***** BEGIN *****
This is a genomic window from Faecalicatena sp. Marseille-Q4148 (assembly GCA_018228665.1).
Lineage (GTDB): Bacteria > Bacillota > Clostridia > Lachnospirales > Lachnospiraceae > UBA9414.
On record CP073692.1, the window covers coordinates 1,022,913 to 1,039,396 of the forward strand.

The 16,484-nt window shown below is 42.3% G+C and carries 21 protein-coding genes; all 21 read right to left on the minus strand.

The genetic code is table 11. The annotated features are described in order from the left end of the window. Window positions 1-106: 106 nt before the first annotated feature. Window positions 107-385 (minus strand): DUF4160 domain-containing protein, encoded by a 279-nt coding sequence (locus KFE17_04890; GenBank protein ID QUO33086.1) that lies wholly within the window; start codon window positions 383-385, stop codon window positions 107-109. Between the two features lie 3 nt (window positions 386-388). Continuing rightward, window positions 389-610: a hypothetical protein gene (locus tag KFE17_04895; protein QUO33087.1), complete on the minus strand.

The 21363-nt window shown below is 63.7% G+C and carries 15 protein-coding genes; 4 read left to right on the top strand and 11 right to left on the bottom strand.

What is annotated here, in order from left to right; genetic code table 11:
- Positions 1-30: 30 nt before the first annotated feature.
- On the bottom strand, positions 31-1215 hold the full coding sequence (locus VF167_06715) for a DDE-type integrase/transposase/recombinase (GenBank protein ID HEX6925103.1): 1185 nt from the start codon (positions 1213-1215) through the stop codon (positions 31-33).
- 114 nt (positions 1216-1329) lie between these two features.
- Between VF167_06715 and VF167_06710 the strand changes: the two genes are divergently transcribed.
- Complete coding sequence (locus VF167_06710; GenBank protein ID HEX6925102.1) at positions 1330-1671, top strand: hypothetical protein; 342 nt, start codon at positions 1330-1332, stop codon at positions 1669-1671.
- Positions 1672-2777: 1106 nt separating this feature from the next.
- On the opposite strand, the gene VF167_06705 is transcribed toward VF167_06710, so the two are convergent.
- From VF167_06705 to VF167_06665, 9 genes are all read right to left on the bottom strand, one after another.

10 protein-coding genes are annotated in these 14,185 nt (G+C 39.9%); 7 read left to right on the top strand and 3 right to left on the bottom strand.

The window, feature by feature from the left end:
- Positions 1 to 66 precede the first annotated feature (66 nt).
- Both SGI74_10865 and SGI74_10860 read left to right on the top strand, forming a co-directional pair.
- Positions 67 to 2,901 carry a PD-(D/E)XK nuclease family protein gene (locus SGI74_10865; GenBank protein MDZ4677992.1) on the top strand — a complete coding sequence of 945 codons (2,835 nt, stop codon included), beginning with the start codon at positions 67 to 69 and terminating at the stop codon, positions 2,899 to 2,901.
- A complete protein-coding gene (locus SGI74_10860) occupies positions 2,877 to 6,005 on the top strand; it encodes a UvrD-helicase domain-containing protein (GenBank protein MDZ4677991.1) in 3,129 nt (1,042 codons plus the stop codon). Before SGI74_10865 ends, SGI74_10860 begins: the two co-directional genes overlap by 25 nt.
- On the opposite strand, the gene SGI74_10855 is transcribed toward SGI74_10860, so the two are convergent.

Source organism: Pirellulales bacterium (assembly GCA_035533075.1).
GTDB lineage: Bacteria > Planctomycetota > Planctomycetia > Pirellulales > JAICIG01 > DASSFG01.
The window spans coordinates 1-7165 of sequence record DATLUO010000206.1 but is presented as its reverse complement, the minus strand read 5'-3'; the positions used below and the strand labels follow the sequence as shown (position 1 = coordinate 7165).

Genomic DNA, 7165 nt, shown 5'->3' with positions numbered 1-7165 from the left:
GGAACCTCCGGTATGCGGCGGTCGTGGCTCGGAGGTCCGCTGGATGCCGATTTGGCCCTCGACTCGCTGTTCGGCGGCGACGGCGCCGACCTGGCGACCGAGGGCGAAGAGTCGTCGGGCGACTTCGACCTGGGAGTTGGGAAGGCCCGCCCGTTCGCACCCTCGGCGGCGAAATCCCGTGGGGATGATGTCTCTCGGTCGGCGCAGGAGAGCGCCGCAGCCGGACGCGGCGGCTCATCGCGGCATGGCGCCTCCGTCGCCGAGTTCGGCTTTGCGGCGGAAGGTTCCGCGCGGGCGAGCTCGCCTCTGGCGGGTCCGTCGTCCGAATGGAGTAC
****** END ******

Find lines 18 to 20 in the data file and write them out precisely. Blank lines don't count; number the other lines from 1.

- Positions 1 to 66 precede the first annotated feature (66 nt).
- Both SGI74_10865 and SGI74_10860 read left to right on the top strand, forming a co-directional pair.
- Positions 67 to 2,901 carry a PD-(D/E)XK nuclease family protein gene (locus SGI74_10865; GenBank protein MDZ4677992.1) on the top strand — a complete coding sequence of 945 codons (2,835 nt, stop codon included), beginning with the start codon at positions 67 to 69 and terminating at the stop codon, positions 2,899 to 2,901.